Two recent research projects have now built on … methodology to understand children’s connection to nature in more detail…children who are more connected to nature rate their health and well-being as significantly higher.” (State of Nature 2016 p.67).

What can we do?

 Whilst as individuals and families we might feel powerless to do anything about, for example, farming practices, we can be effective at a local level.

…organisations, businesses, communities and individuals have worked together to bring nature back…We are fortunate that the UK has thousands of dedicated and expert volunteers recording wildlife. It is largely thanks to their efforts, and the role of the organisations supporting them, that we are able to chart how our nature is faring.” (State of Nature 2016 p.6).

Taken collectively, there is increasing evidence that citizen science is playing a central role in recruiting and training the next generation of nature enthusiasts; communicating the beauty and relevance of the UK’s wildlife to wide sectors of UK society; and catalysing positive attitudes and behaviours towards nature. In the face of growing concerns about a decline in taxonomic expertise and a disconnect from nature amongst the UK’s population, this involvement in citizen science gives real cause for optimism.” (State of Nature 2016 p.69).

Orchard Park Wildlife Project sends its species records to Cambridge and Peterborough Environmental Records Centre to add to their regional assessments of our wildlife. You can help by joining in our Summer Safaris and being a Citizen Scientist – reporting bee, butterfly and bird sightings using links to campaigns promoted via the Orchard Park Wildlife Project blog, Facebook page and Twitter feed and letting us know about anything unusual that you see.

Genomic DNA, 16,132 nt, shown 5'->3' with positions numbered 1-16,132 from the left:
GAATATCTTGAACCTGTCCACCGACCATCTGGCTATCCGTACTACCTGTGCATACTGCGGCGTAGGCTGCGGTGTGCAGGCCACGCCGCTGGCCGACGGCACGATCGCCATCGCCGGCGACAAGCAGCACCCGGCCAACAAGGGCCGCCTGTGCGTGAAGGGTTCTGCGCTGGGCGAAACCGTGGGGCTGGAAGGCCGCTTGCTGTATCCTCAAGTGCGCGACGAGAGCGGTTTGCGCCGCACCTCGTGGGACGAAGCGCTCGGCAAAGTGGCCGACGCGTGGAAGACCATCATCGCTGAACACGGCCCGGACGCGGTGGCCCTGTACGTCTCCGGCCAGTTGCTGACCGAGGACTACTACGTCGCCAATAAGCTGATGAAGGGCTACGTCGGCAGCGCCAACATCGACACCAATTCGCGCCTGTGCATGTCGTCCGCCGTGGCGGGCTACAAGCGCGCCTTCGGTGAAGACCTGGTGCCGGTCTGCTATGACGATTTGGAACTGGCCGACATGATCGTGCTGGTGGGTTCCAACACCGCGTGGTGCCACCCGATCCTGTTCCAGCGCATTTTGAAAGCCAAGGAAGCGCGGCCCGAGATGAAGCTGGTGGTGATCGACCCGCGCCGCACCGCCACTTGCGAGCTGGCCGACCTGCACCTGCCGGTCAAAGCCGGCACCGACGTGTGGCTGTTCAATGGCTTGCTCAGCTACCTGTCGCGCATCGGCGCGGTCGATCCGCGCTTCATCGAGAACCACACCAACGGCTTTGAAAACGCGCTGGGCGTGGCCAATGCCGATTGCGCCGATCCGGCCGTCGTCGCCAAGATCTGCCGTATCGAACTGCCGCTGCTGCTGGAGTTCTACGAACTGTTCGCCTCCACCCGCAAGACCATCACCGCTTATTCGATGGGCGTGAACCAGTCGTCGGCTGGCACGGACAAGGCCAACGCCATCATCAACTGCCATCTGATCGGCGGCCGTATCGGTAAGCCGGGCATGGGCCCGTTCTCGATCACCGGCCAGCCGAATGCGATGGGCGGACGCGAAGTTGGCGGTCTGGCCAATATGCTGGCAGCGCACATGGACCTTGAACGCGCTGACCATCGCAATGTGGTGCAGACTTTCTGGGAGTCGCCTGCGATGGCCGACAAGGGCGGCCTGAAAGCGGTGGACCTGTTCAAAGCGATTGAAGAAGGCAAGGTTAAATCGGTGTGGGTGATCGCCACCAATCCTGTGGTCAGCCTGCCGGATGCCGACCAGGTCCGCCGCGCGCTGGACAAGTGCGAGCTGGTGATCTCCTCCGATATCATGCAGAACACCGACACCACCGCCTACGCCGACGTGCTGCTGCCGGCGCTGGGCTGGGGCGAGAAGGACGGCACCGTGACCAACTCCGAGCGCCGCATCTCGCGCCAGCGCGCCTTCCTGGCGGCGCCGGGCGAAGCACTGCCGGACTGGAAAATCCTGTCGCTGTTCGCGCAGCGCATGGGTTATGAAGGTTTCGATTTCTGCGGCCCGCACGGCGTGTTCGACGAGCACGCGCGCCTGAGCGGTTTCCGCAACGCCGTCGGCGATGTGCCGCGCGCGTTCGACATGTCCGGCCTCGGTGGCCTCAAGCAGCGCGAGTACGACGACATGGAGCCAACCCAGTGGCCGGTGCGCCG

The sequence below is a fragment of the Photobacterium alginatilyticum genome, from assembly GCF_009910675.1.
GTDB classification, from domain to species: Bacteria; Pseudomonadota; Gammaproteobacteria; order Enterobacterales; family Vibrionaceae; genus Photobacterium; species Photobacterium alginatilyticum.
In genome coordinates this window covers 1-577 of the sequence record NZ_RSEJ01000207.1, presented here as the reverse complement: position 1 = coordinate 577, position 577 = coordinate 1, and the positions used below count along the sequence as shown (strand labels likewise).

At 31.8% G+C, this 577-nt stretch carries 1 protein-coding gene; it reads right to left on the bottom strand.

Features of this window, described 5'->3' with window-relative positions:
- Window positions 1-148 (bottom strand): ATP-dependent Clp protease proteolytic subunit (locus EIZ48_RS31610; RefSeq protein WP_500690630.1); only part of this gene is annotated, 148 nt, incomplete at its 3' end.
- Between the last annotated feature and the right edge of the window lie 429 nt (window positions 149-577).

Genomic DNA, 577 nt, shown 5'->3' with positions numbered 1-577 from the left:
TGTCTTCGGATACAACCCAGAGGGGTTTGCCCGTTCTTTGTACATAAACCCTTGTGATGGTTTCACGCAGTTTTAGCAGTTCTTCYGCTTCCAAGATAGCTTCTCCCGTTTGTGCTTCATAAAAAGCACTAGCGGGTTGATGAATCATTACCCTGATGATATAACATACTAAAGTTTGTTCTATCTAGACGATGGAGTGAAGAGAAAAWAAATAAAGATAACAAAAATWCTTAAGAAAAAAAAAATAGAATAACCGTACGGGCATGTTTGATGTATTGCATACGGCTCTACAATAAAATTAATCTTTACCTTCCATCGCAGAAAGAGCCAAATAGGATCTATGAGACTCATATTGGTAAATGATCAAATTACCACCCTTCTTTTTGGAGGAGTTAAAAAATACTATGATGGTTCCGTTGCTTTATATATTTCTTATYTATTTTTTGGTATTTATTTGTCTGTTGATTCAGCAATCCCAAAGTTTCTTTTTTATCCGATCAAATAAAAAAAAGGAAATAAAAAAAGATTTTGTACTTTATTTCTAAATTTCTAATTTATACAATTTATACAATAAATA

You can do your bit in your garden/balcony/window box by creating a pond, feeding the birds, building a log pile and adding wildlife friendly plants.

You can help keep the Wildlife Area tidy, manage our Wildflower Bank, help at the Orchard, or keep basking sites clear for reptiles at the Balancing Pond.

Every little helps. See: Wildlife Trust page for more ideas.

We hope some of our upcoming activities will tempt you to come along and inspire you to do your bit for your nature if we’ve not managed to reach you already. We’re working on an approach to an event for information at the Orchard with local resident artists, which we hope will attract new people – more about that soon. I’m attending a Network for Nature event on Saturday, it’s at the David Attenborough Building in Downing St which houses Cambridge Conservation Initiative (focussing on international conservation) and Cambridge Conservation Forum (focussing on local conservation, Orchard Park Wildlife Project is a member). The closing speech is scheduled to be given by the building’s namesake himself, and I hope and expect that he will be very inspiring indeed.